What Is a Legal “Stop” and Is a Driver Required to Stop?

What is a Legal “Stop”?  A driver is pulled over where there is no legitimate traffic offense or violation and no other evidence of DUI sufficient to form a reasonable articulable suspicion. See, Muhammad 304 Ga. App. 230 (2010); Parke, 304 Ga. App. 124 (2010).
The police officer pulls up to the parked car and hits the blue lights or otherwise indicates the driver is not free to leave without reasonable, articulable suspicion of a crime.
A driver is pulled over based on an uncorroborated tip.
An investigative detention based upon a hunch or a mere suspicion.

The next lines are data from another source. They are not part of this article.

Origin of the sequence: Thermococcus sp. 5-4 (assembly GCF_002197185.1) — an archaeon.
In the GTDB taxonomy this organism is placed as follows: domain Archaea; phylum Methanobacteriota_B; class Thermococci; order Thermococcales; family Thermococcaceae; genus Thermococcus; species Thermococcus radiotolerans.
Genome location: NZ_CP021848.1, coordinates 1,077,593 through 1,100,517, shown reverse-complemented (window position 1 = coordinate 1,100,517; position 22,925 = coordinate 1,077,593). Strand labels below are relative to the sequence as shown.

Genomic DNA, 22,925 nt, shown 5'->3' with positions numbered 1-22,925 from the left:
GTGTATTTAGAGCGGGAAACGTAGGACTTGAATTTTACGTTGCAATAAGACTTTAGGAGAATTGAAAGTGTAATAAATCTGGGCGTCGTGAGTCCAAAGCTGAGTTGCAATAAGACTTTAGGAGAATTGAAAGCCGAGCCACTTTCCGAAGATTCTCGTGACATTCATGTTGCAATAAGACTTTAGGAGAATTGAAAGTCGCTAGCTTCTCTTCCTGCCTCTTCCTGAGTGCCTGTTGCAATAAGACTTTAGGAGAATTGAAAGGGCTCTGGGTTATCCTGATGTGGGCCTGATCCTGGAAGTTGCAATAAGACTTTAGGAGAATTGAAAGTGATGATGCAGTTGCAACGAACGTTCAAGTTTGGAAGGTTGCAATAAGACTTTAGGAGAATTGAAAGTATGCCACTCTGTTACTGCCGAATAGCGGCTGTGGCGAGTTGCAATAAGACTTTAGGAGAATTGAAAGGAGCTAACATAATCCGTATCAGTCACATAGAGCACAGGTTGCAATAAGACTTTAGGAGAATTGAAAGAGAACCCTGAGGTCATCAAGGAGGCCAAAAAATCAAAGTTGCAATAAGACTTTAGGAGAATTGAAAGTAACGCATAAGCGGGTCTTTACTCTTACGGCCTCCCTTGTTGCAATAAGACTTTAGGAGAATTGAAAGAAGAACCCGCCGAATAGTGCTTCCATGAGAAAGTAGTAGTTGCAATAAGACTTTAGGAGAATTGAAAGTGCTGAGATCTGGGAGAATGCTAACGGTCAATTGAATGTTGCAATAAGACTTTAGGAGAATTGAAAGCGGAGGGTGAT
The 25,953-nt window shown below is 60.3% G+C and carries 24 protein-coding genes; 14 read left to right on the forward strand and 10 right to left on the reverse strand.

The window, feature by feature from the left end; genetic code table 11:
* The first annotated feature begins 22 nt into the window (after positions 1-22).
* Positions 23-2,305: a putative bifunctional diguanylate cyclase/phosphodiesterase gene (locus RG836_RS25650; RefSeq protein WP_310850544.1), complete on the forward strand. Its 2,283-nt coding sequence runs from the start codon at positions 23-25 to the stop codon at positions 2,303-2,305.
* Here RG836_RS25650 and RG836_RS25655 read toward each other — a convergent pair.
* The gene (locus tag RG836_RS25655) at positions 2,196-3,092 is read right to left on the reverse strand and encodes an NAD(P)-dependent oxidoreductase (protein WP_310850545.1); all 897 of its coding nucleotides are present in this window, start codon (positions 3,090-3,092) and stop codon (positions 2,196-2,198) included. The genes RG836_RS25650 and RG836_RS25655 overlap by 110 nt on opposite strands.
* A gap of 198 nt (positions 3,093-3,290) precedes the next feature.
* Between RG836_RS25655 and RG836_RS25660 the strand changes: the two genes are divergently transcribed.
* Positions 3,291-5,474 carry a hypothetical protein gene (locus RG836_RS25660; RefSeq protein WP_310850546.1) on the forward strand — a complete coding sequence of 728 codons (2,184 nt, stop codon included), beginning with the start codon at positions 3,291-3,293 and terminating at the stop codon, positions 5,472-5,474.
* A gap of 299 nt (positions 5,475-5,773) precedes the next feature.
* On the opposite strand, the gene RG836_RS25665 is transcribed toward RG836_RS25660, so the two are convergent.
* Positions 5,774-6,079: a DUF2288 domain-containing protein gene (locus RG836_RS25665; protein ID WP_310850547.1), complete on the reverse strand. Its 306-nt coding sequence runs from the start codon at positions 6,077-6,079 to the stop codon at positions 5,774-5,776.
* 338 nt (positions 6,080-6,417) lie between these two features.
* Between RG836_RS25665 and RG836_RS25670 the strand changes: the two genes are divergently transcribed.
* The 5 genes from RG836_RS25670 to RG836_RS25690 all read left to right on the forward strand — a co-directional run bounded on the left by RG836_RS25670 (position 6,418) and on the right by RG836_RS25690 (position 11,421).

A roadblock stop that is unreasonable under applicable law.
Is the driver required to stop?


Generally, a person has the right to be left alone unless there is a legitimate public safety or national security reason to disturb him. In addition, there are three (3) levels of police-citizen encounter (1) the friendly or consensual; (2) investigative detention; and, (3) arrest. The Fourth Amendment applies only to the last two (2) of these three (3) police-citizen encounters. It is the police power of the state, to protect its citizens and exercise police power for the protection and betterment of its citizens, which gives an Officer the right to patrol the public streets and stop a private citizen driving a vehicle.

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